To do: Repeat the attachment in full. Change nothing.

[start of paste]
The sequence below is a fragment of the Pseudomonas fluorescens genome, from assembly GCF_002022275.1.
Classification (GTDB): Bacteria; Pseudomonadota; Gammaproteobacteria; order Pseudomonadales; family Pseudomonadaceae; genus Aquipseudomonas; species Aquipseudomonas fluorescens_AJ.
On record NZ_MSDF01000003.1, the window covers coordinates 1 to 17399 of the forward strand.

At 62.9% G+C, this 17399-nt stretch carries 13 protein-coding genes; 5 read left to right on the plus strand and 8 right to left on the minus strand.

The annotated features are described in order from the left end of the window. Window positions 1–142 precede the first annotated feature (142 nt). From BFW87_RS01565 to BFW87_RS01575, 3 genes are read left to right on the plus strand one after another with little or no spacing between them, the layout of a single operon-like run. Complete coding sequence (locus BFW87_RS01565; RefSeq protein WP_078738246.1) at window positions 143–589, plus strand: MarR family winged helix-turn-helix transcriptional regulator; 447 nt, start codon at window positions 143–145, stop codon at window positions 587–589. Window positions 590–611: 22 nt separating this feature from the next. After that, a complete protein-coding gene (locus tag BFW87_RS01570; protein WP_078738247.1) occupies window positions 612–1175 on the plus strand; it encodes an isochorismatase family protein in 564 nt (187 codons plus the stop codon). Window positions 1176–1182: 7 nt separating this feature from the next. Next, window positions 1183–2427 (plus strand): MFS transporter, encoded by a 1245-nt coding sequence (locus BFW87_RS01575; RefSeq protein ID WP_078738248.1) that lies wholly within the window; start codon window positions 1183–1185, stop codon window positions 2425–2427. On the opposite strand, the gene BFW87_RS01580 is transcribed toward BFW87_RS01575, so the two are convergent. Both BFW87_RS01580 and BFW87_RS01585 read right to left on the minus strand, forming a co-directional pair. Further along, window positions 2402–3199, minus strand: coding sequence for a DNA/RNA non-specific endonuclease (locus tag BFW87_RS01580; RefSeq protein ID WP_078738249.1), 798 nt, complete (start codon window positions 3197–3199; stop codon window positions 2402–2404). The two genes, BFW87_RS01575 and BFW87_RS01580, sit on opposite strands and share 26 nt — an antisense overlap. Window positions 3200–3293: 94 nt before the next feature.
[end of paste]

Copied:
The sequence below is a fragment of the Pseudomonas fluorescens genome, from assembly GCF_002022275.1.
Classification (GTDB): Bacteria; Pseudomonadota; Gammaproteobacteria; order Pseudomonadales; family Pseudomonadaceae; genus Aquipseudomonas; species Aquipseudomonas fluorescens_AJ.
On record NZ_MSDF01000003.1, the window covers coordinates 1 to 17399 of the forward strand.

At 62.9% G+C, this 17399-nt stretch carries 13 protein-coding genes; 5 read left to right on the plus strand and 8 right to left on the minus strand.

The annotated features are described in order from the left end of the window. Window positions 1–142 precede the first annotated feature (142 nt). From BFW87_RS01565 to BFW87_RS01575, 3 genes are read left to right on the plus strand one after another with little or no spacing between them, the layout of a single operon-like run. Complete coding sequence (locus BFW87_RS01565; RefSeq protein WP_078738246.1) at window positions 143–589, plus strand: MarR family winged helix-turn-helix transcriptional regulator; 447 nt, start codon at window positions 143–145, stop codon at window positions 587–589. Window positions 590–611: 22 nt separating this feature from the next. After that, a complete protein-coding gene (locus tag BFW87_RS01570; protein WP_078738247.1) occupies window positions 612–1175 on the plus strand; it encodes an isochorismatase family protein in 564 nt (187 codons plus the stop codon). Window positions 1176–1182: 7 nt separating this feature from the next. Next, window positions 1183–2427 (plus strand): MFS transporter, encoded by a 1245-nt coding sequence (locus BFW87_RS01575; RefSeq protein ID WP_078738248.1) that lies wholly within the window; start codon window positions 1183–1185, stop codon window positions 2425–2427. On the opposite strand, the gene BFW87_RS01580 is transcribed toward BFW87_RS01575, so the two are convergent. Both BFW87_RS01580 and BFW87_RS01585 read right to left on the minus strand, forming a co-directional pair. Further along, window positions 2402–3199, minus strand: coding sequence for a DNA/RNA non-specific endonuclease (locus tag BFW87_RS01580; RefSeq protein ID WP_078738249.1), 798 nt, complete (start codon window positions 3197–3199; stop codon window positions 2402–2404). The two genes, BFW87_RS01575 and BFW87_RS01580, sit on opposite strands and share 26 nt — an antisense overlap. Window positions 3200–3293: 94 nt before the next feature.